The autocorrelation seems appropriate, although the residuals do diverge visually from normal in QQ-plots. Nonetheless, given the amount of data we have I will accept this model.

### ETS Family

```
etsModel1 <- ets(train.ts)
checkresiduals(etsModel1)+theme_tufte()
```

```
##
Ljung-Box test
data: Residuals from ETS(A,N,N)
Q* = 19.59, df = 22, p-value = 0.6087
```

```
## NULL
```

```
fe1 <- forecast(etsModel1,h = 12)
```

The model selected is (ETS(A,N,N)). The smoothing parameter is (\alpha=) 0.42. This means that the growth, seasonal states do not change from their initial values. There is no damping parameter. Again, the residuals do not seem to be perfectly normally distributted, but this is not entirely surprising given the shortness of the time series. I will be content with the fact that they are not significantly non-normally distributed.

In order to select a model from these two I use time series cross validation following Hyndman’s example.

```
fets <- function(x, h) {
forecast(ets(x), h = h)
}
farima <- function(x, h) {
forecast(auto.arima(x), h=h)
}
e1 <- tsCV(train.ts, fets, h=1)#Compute CV errors for ETS as e1
```

```
## [1] 10710.59
```

```
mean(e2^2, na.rm=TRUE)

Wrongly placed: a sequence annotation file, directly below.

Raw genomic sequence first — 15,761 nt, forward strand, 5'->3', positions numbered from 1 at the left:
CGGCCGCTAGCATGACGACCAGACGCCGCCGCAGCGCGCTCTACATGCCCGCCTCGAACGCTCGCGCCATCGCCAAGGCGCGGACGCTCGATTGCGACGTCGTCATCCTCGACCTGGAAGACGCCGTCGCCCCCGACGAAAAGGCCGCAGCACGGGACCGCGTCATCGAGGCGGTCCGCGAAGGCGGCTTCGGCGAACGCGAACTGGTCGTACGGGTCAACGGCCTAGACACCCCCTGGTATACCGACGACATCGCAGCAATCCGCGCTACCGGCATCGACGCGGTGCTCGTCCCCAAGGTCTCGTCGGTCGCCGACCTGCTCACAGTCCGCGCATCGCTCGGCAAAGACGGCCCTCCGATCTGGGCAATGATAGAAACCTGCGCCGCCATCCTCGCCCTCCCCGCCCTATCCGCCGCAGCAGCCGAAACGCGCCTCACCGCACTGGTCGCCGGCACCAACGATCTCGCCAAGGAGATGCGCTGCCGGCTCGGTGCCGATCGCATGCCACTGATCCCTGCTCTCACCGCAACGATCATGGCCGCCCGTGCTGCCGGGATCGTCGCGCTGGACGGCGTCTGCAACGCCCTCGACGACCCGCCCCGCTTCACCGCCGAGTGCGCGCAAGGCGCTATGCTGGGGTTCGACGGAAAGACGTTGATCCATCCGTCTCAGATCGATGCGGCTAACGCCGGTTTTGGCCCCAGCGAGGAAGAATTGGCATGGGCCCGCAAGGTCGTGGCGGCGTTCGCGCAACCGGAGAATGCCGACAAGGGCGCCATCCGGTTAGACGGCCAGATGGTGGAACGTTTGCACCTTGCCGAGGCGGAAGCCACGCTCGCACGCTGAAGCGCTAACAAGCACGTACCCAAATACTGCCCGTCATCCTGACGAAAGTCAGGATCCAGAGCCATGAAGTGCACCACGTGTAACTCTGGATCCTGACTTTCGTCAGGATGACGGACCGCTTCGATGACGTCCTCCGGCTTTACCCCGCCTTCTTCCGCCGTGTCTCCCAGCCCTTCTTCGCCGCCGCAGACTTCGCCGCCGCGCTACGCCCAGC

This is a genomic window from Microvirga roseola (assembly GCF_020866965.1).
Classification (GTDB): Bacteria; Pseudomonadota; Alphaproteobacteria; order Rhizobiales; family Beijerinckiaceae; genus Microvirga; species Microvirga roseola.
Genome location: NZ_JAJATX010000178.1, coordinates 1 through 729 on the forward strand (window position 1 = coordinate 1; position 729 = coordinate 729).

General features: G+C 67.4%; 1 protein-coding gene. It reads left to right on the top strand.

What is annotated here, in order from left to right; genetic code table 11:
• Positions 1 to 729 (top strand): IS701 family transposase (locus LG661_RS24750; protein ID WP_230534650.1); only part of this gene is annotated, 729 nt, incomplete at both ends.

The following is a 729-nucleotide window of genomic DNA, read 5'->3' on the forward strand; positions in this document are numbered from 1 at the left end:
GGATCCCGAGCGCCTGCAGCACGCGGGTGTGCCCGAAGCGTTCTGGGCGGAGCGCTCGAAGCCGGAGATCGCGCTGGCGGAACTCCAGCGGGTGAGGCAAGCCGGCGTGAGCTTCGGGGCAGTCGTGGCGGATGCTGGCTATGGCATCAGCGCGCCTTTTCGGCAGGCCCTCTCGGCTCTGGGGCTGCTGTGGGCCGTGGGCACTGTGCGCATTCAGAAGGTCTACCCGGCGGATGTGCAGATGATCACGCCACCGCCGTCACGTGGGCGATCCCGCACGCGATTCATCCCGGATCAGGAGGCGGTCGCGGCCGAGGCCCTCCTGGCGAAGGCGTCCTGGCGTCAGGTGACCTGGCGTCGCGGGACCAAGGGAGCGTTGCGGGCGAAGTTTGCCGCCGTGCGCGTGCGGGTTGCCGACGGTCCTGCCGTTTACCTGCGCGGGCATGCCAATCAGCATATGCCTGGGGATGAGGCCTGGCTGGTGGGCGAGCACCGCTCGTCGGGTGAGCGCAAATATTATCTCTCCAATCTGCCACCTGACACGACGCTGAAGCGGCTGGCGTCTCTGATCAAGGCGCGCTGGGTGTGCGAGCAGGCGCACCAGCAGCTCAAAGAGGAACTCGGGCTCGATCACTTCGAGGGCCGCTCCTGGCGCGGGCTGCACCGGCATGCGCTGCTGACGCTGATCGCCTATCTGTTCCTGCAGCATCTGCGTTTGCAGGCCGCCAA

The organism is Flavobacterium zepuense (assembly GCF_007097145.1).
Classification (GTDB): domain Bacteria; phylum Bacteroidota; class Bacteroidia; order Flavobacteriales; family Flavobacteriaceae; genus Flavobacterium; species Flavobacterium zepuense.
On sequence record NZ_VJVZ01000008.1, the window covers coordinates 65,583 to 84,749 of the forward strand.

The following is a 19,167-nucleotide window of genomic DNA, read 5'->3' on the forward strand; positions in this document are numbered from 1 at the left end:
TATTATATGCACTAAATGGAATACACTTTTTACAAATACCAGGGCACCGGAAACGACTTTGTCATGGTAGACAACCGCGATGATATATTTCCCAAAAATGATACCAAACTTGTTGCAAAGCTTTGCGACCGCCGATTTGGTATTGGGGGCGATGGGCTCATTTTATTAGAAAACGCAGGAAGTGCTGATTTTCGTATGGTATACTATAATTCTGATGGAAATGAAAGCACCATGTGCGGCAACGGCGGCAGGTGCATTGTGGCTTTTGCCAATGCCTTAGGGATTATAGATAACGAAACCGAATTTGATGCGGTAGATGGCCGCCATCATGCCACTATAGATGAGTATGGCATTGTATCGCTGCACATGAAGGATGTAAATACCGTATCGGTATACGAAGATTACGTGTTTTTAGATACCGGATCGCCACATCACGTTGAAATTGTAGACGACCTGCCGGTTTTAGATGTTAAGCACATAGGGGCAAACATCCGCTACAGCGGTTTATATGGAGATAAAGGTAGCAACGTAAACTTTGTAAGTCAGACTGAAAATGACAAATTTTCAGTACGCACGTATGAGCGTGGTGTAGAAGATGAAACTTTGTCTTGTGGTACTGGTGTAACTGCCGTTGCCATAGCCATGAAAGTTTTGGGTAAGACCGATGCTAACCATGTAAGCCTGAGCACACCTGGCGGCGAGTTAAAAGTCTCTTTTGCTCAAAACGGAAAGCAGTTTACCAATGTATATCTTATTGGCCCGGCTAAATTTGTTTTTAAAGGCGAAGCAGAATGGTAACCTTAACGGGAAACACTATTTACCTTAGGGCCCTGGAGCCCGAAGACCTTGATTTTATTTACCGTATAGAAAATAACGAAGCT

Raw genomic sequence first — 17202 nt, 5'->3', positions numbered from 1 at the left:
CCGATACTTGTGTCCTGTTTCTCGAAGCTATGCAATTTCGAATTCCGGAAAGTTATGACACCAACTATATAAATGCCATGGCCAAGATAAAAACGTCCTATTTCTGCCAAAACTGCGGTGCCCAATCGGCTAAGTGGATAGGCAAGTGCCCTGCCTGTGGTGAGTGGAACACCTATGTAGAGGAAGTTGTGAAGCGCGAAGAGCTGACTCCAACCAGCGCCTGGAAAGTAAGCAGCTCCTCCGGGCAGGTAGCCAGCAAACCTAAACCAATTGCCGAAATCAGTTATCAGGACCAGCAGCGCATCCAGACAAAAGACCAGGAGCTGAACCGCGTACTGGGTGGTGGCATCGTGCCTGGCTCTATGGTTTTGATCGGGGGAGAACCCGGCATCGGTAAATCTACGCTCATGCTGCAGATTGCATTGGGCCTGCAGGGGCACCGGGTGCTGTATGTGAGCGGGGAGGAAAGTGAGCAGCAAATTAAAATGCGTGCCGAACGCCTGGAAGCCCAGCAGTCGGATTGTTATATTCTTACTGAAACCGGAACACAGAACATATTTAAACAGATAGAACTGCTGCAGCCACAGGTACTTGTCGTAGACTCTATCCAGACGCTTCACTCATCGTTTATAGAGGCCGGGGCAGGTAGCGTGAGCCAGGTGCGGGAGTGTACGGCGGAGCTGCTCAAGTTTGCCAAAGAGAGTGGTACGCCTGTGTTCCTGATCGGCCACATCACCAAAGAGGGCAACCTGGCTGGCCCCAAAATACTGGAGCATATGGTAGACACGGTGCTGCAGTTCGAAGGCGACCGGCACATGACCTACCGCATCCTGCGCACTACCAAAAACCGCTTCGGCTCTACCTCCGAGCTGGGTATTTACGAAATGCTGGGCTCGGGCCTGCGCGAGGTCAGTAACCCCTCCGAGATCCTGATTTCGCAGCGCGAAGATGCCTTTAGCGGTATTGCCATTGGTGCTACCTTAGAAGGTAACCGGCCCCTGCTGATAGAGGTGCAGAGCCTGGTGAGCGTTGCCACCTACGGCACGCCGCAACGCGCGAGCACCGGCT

```

```
## [1] 14473.21
```

Given that the MSE for the ETS model is lower, I would choose to select that to forecast.

## Model Evaluation

In the plot above, forecasts compared to the test set. The ETS model estimates along with confidence intervals are presented in green, the mean forecast without confidence intervals is presented in blue.

Model evaluation for tested models

ME | RMSE | MAE | MPE | MAPE | MASE | ACF1 | Theil.s.U | Method | |
---|---|---|---|---|---|---|---|---|---|

Training set | 1.71 | 107.22 | 73.41 | -10.92 | 38.10 | 0.49 | -0.45 | NA | Naive |

Test set | 87.17 | 101.36 | 91.99 | 37.90 | 43.63 | 0.61 | -0.27 | 0.97 | Naive |

Training set1 | 0.00 | 119.91 | 96.93 | -86.07 | 113.14 | 0.64 | 0.58 | NA | Mean |

Test set1 | -16.27 | 54.22 | 41.29 | -18.93 | 28.10 | 0.27 | -0.27 | 0.46 | Mean |

Training set2 | 16.91 | 90.46 | 66.85 | -2.89 | 35.41 | 0.44 | -0.07 | NA | ARIMA(1,0,1) |

Test set2 | 57.43 | 76.89 | 67.39 | 21.77 | 33.61 | 0.45 | -0.31 | 0.79 | ARIMA(1,0,1) |

Training set3 | 6.32 | 90.30 | 67.82 | -10.81 | 37.65 | 0.45 | -0.05 | NA | ETS(A,N,N) |

Test set3 | 30.60 | 60.10 | 49.22 | 6.82 | 26.81 | 0.33 | -0.27 | 0.63 | ETS(A,N,N) |